But the Florentines made votive works, not for a gallery but a Church. This different purpose gives them a different nature. The haloed heads of the Saints are arranged in a constellation more than a scene, a diagram which transmits a spiritual meaning to the believer. And that's an influence you can see at work in this exhibition.

So with the Pre-Raphaelites Romanticism, Realism and a kind of heightened symbolism collided head-on. Like particles being bashed together in a super-collider, image crashes against symbol. This sometimes created something unexpected – a kind of dazzling hyper-realism. Objects don't look removed or otherly as they would in later Symbolism, they look rooted in this world. But at the same time they can branch off into quite a different one.

However, it seems less likely that any of this collision course was a deliberate plan, and more likely that the Pre-Raphaelities were unaware of any of those contradictions until they arose on their canvases. With rather haphazard results - some Pre-Raphaelite works can look intoxicating blends and others more like car crashes.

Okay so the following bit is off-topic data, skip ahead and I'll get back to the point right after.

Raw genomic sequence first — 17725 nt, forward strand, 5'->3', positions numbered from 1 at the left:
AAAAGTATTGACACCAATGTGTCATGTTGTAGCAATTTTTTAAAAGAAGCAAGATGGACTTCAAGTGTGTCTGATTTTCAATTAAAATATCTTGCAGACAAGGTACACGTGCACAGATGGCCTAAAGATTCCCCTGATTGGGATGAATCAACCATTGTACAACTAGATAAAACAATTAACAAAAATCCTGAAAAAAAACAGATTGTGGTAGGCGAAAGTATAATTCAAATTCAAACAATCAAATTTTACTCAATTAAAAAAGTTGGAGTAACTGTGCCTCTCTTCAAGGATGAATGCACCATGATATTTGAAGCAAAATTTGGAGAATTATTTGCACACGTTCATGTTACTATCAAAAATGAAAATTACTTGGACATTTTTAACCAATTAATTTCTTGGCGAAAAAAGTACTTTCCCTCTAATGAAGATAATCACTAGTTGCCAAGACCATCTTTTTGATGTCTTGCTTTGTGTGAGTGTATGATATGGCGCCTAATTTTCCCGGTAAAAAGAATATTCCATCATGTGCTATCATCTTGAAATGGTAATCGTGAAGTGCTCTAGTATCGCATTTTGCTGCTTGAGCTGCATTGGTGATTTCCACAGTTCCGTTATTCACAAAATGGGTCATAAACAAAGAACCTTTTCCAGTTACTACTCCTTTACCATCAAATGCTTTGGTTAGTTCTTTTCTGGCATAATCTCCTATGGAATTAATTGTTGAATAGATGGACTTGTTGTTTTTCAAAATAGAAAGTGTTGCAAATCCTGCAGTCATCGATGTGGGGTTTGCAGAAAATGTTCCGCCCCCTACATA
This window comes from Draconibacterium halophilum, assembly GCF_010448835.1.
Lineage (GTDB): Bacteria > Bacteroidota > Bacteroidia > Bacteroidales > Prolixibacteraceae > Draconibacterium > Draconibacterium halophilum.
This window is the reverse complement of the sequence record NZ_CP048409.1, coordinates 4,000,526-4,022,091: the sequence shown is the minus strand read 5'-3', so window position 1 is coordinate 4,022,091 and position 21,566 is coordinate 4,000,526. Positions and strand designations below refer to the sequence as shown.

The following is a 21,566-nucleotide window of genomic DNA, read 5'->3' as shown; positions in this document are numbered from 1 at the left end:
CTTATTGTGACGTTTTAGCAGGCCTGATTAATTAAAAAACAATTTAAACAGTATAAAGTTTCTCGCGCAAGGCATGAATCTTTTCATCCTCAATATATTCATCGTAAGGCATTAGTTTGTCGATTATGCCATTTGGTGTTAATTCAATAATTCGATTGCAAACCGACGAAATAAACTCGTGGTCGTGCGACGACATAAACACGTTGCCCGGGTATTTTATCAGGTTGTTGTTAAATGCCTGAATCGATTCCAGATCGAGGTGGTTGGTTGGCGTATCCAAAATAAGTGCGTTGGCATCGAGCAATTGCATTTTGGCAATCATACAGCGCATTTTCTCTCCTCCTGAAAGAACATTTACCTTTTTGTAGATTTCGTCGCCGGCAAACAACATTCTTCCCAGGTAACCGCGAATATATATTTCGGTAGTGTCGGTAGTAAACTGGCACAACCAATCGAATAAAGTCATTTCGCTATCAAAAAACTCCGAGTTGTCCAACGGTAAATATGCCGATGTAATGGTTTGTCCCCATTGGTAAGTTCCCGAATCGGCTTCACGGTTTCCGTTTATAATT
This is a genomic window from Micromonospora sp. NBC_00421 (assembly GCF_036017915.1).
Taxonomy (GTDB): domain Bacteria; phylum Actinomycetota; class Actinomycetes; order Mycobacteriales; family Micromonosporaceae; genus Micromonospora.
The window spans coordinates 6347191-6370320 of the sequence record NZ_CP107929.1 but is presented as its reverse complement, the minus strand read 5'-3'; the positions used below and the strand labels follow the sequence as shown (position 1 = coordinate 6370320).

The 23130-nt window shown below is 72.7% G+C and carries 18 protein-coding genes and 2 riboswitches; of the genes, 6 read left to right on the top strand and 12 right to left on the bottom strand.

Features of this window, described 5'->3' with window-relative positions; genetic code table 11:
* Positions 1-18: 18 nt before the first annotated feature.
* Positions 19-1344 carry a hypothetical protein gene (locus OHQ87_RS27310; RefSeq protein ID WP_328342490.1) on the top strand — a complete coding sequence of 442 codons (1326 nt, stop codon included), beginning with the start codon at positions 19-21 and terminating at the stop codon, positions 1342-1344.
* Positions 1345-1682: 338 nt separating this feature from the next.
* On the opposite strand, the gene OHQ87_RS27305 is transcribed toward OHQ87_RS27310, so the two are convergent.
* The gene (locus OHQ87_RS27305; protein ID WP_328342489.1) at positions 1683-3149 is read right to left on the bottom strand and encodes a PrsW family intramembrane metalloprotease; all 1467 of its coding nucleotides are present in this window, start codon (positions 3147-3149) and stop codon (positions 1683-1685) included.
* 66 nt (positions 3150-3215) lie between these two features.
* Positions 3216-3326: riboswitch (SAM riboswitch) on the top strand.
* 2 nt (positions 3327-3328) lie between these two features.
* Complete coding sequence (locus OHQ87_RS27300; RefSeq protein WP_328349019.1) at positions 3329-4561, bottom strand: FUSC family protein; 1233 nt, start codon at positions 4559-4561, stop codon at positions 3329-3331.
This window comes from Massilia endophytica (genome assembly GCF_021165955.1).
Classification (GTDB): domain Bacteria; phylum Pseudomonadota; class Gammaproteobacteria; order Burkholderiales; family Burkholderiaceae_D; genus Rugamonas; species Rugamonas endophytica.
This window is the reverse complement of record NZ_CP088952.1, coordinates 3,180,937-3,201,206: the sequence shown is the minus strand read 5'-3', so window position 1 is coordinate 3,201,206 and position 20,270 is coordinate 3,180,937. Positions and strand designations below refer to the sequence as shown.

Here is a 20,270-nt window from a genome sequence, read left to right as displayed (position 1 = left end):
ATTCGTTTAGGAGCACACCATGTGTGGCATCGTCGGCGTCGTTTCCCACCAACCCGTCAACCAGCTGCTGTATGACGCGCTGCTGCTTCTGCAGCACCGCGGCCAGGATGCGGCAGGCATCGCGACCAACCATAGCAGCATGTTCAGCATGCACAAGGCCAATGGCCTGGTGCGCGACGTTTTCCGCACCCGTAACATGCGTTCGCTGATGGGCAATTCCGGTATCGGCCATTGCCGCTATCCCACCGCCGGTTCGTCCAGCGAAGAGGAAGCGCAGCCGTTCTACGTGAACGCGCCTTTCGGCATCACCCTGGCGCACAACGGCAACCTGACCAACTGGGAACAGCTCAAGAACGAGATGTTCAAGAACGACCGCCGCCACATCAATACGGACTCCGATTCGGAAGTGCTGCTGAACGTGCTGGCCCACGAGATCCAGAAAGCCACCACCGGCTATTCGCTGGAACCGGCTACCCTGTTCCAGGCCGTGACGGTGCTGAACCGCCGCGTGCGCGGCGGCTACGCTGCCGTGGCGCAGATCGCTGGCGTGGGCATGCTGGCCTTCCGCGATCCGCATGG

Take for example William Holman Hunt's 'The Scapegoat' (1854/6, above). Jesus' sacrifice had became associated with the Hebrew tradition of making a goat the repository of human sins, then driving it out into the wilderness. In this sense the painting is a pointer, a religious allegory, we should see the goat but think of Jesus. Yet at the same time Hunt went to the effort of taking a real goat to a real location.

The painting consequently has a kind of double existence. There's something too vivid, too laboured, too intense for it to seem a straightforward nature painting. Yet some of that same laboured intensity, the weighing down of the image with detail, holds you to the work itself rather than giving your mind leave to wander off into considering the symbolism. The Scapegoat, in short, is a kind of push-me-pull you.

Yet it works in a similar way to that seen earlier with Gauguin, what makes the work wrong is simultaneously what makes it right. When it doesn't resolve quickly into some easy reading, there comes to be something strange and compelling about it. And that kind of ambiguity, isn't that what makes art alive? In this way they win out over their contemporaries the Realists. A painting that simply delineates something, even a thing you approve of being painted, is simply done with too easily. It's the art which evades easy resolution which lingers.

Scenes Against Tableaus